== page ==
LAS VEGAS, NV – Today, U.S. Senator Jacky Rosen (D-NV) and Congresswoman Susie Lee (D-NV) hosted an in-person roundtable at the University of Nevada, Las Vegas (UNLV) pre-school with Nevada child and family advocates to discuss their bipartisan Small Business Child Care Investment Act, and how this legislation will improve access to quality, affordable childcare for Nevada’s hardworking families as we recover from the economic impacts of COVID-19.
“Child care is an issue that has not received the support or attention that it deserves, given its importance to our economy, to our workforce, and to our nation’s families,” said Senator Rosen. “As mothers and as legislators, we are committed to helping Nevada and our nation recover from the economic crisis brought on by the pandemic. That’s why we were proud to talk about our bipartisan Small Business Child Care Investment Act today with Nevada child and family advocates, and to hear how we can best help them and child care professionals in our state. Together, we will continue working expand access to affordable, high-quality child care to more working families.”
“Access to affordable, quality childcare is essential for families, yet, Nevada ranks 49th when it comes to access,” said Congresswoman Susie Lee. “As we attempt to get people back to work, now more than ever, it is important that we do all we can to make sure working families have access to childcare. I was proud to join child and family advocates today to discuss our bipartisan bill, the Small Business Child Care Investment Act today. It is clear that there is much work to be done to expand access to child care, but I’m confident our bill will go a long way in getting families the high quality, affordable child care they need.”
BACKGROUND: Last month, Senator Rosen and Congresswoman Susie Lee led the introduction of the bipartisan and bicameral Small Business Child Care Investment Act (S.1587).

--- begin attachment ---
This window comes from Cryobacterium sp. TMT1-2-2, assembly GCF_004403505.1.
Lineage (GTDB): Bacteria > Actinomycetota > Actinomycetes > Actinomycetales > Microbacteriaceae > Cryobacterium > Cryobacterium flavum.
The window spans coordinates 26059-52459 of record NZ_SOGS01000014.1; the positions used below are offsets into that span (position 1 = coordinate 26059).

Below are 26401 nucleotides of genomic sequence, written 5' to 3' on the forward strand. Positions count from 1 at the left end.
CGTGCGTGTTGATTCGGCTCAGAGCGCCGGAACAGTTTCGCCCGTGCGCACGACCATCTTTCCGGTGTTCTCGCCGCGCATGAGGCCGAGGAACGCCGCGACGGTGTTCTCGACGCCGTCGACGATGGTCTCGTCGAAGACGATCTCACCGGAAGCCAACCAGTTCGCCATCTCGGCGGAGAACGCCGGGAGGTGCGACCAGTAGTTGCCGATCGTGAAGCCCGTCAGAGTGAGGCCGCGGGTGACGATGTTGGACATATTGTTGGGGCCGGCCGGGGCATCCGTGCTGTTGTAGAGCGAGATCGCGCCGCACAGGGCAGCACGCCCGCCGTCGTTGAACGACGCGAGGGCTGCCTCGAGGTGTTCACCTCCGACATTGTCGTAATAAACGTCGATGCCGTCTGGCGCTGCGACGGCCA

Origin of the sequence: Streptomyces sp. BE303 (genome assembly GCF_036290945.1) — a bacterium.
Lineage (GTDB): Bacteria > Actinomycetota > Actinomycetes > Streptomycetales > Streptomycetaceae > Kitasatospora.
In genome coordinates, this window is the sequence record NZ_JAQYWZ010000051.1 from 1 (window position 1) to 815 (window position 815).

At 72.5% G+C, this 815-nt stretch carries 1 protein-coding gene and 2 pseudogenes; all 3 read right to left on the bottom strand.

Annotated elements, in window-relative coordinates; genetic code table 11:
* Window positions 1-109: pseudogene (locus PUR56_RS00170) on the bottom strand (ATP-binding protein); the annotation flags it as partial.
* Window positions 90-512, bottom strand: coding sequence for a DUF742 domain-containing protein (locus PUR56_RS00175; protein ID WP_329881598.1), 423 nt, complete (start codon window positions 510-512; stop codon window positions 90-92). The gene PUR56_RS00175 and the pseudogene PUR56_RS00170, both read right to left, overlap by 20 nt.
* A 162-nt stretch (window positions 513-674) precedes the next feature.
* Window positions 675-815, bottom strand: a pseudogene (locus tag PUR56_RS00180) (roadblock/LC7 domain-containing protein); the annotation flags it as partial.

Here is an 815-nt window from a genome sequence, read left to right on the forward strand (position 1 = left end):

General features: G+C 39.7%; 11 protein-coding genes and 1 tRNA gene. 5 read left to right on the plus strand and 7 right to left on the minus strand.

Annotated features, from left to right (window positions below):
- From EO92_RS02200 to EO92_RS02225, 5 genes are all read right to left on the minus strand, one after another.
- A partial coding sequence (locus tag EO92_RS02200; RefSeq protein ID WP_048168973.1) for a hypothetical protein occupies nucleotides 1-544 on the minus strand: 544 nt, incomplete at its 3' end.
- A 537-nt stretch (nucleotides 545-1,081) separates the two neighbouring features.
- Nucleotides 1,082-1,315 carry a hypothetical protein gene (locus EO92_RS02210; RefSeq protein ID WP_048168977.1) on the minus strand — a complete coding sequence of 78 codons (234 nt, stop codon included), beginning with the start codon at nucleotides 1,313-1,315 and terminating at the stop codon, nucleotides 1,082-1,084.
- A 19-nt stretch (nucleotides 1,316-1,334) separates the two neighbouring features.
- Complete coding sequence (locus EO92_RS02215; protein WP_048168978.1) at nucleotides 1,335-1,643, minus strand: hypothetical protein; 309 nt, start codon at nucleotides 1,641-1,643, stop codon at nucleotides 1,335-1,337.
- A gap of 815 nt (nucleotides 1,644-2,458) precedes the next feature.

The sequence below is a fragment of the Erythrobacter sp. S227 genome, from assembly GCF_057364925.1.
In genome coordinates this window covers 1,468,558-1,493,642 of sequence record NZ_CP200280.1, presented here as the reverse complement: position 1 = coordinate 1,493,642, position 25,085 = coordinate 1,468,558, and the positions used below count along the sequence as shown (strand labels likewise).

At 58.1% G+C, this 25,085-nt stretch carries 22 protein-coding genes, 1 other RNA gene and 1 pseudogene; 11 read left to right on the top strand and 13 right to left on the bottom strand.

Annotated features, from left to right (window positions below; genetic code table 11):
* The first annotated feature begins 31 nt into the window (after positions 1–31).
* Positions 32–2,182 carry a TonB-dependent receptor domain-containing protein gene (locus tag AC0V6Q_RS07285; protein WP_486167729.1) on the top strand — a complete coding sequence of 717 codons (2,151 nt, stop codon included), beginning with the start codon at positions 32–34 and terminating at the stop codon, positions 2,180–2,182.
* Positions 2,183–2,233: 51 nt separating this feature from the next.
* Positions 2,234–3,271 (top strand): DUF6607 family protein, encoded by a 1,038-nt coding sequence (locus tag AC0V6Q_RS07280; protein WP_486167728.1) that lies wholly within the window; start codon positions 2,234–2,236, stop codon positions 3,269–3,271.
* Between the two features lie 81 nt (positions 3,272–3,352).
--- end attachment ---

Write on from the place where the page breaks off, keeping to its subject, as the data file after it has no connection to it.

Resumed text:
Around half of families in the United States live in “child care deserts,” with few options for licensed child care. This is an even greater problem for rural areas, low-income, and minority communities.
According to a 2018 report from the Center for American Progress, half of all families lived in “child care deserts” – areas without sufficiently available child care.
According to a 2020 report from the Economic Policy Institute, child care is one of the biggest expenses families face, and it is unaffordable for the average family in Nevada.
- In Nevada, infant care costs $5,488 (92.7%) more per year than in-state tuition for four-year public college.
- That makes Nevada one of 33 states and the District of Columbia where infant care is more expensive than college.
Currently, non-profit child care providers cannot access the same types of SBA loans as for-profit providers:
- Non-profit providers can only apply for the SBA’s microloan program, which is capped at $50,000 and cannot be used to purchase real estate or for existing debts.
- For-profit providers can access the larger and more flexible loan programs that range up to $5 million and can be used for real estate, construction, remodeling, and other expenses critical to maintaining and expanding high-quality child care operations.
The bipartisan Small Business Child Care Investment Act would:
- Ensure that qualified non-profit providers have equal access to SBA loans that allow providers to invest in and expand their operations, which creates local jobs and gives working families more options for affordable and quality child care;
- Ensure non-profit providers can access the larger and more flexible loan programs that can be used for real estate, construction, remodeling, and other expenses critical to maintaining and expanding high-quality child care operations.
The bipartisan Small Business Child Care Investment Act is endorsed by Save the Children Action Network, First Five Years Fund, the Bipartisan Policy Center, Child Care Aware of America, National Association for the Education of Young Children, National Military Family Association, First Focus Campaign for Children, National Head Start Association, the Guinn Center for Policy Priorities of Nevada, Children’s Advocacy Alliance of Nevada, United Way of Southern Nevada, and the Reno + Sparks Chamber of Commerce.